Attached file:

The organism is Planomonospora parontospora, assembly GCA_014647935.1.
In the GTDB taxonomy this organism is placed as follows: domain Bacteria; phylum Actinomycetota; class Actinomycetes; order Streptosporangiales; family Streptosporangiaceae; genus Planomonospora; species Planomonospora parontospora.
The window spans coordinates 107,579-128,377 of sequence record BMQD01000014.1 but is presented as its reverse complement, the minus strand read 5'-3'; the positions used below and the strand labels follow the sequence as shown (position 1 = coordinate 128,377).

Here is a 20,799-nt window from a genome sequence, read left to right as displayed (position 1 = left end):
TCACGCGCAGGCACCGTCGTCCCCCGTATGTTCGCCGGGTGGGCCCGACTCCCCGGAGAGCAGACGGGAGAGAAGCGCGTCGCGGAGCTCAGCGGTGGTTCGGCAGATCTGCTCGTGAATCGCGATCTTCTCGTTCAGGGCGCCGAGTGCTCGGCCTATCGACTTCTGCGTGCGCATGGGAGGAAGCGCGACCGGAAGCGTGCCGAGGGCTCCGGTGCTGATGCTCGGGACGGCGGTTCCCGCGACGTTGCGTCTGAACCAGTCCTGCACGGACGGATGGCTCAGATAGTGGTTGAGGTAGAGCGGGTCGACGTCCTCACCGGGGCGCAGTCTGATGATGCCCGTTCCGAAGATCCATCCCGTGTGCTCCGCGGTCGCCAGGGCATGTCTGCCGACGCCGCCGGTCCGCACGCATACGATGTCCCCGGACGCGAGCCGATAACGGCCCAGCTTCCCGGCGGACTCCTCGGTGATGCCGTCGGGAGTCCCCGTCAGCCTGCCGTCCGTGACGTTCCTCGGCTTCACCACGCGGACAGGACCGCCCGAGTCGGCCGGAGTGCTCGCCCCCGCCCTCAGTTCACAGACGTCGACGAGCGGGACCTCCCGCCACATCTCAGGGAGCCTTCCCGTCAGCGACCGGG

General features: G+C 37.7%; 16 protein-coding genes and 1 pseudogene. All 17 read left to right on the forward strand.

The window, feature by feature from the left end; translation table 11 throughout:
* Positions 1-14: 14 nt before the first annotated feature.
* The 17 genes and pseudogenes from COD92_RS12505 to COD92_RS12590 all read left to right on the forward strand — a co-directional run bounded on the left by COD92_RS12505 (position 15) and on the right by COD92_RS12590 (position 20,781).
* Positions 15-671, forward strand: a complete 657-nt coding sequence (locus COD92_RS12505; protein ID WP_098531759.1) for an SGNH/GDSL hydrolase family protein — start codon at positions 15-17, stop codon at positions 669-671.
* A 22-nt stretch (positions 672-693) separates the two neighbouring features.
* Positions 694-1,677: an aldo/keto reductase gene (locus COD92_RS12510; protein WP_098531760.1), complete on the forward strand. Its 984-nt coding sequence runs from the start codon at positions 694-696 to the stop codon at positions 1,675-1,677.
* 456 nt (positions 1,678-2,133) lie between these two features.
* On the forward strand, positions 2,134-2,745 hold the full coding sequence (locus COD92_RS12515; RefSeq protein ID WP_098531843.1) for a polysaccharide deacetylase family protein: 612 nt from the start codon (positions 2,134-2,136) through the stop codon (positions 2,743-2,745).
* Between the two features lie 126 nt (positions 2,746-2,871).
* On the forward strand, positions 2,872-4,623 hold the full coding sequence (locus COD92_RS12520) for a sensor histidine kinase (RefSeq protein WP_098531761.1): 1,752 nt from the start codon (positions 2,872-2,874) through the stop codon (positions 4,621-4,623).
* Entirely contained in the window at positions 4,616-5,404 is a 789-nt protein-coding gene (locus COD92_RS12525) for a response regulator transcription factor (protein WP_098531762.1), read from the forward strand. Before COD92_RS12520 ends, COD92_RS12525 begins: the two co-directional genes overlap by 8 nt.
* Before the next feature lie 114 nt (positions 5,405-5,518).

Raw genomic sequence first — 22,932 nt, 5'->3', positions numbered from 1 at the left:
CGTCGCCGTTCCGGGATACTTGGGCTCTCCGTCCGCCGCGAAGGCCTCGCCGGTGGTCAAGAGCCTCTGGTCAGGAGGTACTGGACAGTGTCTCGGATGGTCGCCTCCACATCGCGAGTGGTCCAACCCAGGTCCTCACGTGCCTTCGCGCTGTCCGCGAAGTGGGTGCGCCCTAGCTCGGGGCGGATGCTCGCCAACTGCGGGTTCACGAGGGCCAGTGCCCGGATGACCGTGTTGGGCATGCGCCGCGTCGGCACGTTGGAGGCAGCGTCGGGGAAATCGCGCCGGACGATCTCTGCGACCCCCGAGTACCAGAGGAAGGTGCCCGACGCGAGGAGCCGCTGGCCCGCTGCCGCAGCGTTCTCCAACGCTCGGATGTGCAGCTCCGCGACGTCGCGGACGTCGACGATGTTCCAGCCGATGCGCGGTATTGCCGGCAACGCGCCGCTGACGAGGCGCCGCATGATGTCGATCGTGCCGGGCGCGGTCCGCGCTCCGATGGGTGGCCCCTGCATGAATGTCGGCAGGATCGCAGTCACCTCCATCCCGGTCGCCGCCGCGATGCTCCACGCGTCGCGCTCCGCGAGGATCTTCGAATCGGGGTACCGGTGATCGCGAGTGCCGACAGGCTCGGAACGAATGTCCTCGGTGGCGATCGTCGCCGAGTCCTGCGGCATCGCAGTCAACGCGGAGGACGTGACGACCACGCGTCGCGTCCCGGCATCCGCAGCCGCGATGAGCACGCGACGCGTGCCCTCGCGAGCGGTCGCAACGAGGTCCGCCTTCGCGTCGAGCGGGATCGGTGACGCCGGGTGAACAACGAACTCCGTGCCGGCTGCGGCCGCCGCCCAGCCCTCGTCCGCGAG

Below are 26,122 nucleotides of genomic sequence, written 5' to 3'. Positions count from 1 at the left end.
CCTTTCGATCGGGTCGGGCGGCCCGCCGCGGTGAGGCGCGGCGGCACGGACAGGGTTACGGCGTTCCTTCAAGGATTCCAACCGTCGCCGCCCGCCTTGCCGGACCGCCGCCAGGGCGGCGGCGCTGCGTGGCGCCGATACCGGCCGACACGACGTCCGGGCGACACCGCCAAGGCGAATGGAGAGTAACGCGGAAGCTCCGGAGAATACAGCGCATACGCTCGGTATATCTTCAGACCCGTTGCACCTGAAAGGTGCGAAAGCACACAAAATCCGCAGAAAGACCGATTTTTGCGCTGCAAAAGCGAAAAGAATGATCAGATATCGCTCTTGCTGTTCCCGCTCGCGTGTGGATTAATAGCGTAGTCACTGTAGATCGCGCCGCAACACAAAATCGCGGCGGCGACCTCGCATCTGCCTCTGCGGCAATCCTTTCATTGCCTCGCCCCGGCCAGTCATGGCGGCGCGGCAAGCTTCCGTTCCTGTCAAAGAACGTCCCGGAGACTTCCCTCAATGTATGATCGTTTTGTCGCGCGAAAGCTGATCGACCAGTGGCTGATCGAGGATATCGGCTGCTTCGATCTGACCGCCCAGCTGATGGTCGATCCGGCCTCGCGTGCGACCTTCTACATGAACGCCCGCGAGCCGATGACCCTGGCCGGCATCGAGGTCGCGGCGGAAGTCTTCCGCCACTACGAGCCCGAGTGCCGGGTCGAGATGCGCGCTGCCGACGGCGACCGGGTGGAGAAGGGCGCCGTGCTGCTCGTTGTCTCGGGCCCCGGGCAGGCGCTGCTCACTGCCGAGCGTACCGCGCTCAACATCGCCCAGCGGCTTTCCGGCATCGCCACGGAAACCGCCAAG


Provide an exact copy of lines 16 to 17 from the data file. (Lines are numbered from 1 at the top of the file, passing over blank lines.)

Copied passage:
* On the forward strand, positions 2,872-4,623 hold the full coding sequence (locus COD92_RS12520) for a sensor histidine kinase (RefSeq protein WP_098531761.1): 1,752 nt from the start codon (positions 2,872-2,874) through the stop codon (positions 4,621-4,623).
* Entirely contained in the window at positions 4,616-5,404 is a 789-nt protein-coding gene (locus COD92_RS12525) for a response regulator transcription factor (protein WP_098531762.1), read from the forward strand. Before COD92_RS12520 ends, COD92_RS12525 begins: the two co-directional genes overlap by 8 nt.